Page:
A heavy cross to bear

A heavy cross to bear
Malaysian Landscape: Christianity has always been a part of the Malaysian landscape as the Stadhuys and the Christ Church in central Malacca town show.

There is a scene in an early episode of the popular vampire series True Blood, when the leading character Sookie gets a lesson from her bloodsucking love interest Bill about the things that can destroy the undead.

"What about Holy water?" she asks. "It's just water," he says.



Some of this logic would have come useful last week when a group of around 50 residents of Taman Medan in Petaling Jaya, Selangor, mobbed a new church in the neighbourhood, demanding for the cross outside the house of worship be taken down.

As they had argued, in a Muslim-majority area, the sight of the cross challenges Islam and can influence younger minds.

The reaction of many, including a number of religious leaders and the Prime Minister, towards the extreme behaviour of the group of Muslims has injected some needed common sense into the public consciousness on the divisive matter.

As PM Datuk Seri Najib Razak had said, "The protesters should have discussed with the church, instead of taking actions that have created worry and restlessness in this multiracial country."

"The people must abide by the country's laws and practise respect of other religions, as enshrined in the Constitution. We also need to have an attitude of tolerance and mutual respect among communities of different religions," he added.

The moderate G25 called for firm action against those they described as "the ignorant, intolerant Muslims."

The group of prominent Malays felt that the protesters have tarnished the image of Islam.

"The Taman Medan protesters, by their crude, disrespectful and unreasonable behaviour, have tarnished the image of Islam, the very religion they claim to 'protect'.

"Islam is a religion of peace, mercy and compassion and there is no place in Islam for intolerance towards other faiths and their places of worship," G25 said in a statement sent by its coordinator Datuk Noor Farida Ariffin.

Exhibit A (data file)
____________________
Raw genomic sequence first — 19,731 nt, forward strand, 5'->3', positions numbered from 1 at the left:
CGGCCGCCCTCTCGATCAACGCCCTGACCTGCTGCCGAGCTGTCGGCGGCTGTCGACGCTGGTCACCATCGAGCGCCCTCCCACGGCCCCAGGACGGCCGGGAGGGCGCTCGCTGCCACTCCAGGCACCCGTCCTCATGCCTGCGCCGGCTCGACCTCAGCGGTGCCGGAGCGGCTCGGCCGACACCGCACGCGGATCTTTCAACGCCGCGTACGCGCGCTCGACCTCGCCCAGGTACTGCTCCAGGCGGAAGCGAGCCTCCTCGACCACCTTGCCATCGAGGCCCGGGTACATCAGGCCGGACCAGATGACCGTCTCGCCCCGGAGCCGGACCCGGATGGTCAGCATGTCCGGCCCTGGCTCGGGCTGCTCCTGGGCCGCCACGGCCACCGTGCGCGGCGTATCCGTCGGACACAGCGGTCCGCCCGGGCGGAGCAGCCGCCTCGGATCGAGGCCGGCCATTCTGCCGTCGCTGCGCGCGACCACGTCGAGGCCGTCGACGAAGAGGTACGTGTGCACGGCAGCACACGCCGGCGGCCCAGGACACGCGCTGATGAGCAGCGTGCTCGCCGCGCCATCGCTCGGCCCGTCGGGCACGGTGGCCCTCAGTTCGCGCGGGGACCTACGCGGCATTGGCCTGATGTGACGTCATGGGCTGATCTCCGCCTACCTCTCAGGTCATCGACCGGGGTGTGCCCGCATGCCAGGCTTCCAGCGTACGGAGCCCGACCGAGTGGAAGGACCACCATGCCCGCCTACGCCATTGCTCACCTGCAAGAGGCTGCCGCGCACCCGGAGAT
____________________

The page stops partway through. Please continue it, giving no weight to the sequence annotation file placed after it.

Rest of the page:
The Muslim Professionals Forum had also denounced the protest, saying that this "mindless act of hatred and incitement against another religion's place of worship has no place in Islam and deserves unreserved condemnation".

Sisters In Islam refuted the mob's comment that the cross would influence young Muslims in the neighbourhood.

"Their worry that young Muslims' faith in the religion would be threatened is unfounded.

"The cross does not have magical powers that can compromise a person's belief. As Muslims, the protesters should have faith in Allah, and should not be threatened by the symbols of other religions," the Islamic NGO stated.

Actress Wardina Safiyyah also staked at the heart of the matter: "Dear Muslims, act like Muslims. Only vampires fear the cross. Let the Christians worship freely. The Prophet says 'Kindness makes things beautiful, while violence renders them defective.'"

One has to agree that the fear of the cross among many Malaysian Muslims is curious, given that even the modern-day vampires, if the recent pop vampire-lore is of any indication, seem to be able to see through the symbolism.

As bloodsucker Louis in Anne Rice's contemporary horror classic Interview With the Vampire, corrects his interviewer on the mythical power of the cross over the undead: "That is, how would you say today ... b-------?"

And as any Twihard will vouch, the cross symbol has no effect on Twilight's Cullen vampire clan either - when Bella is taken aback to see a large cross hanging in the Cullens' mansion, her fanged paramour Edward only smiles and says, "You can laugh, it is ironic."

The situation in Malaysia, of course, is no laughing matter as it reflects a deeper and growing rift in the fabric of the nation.

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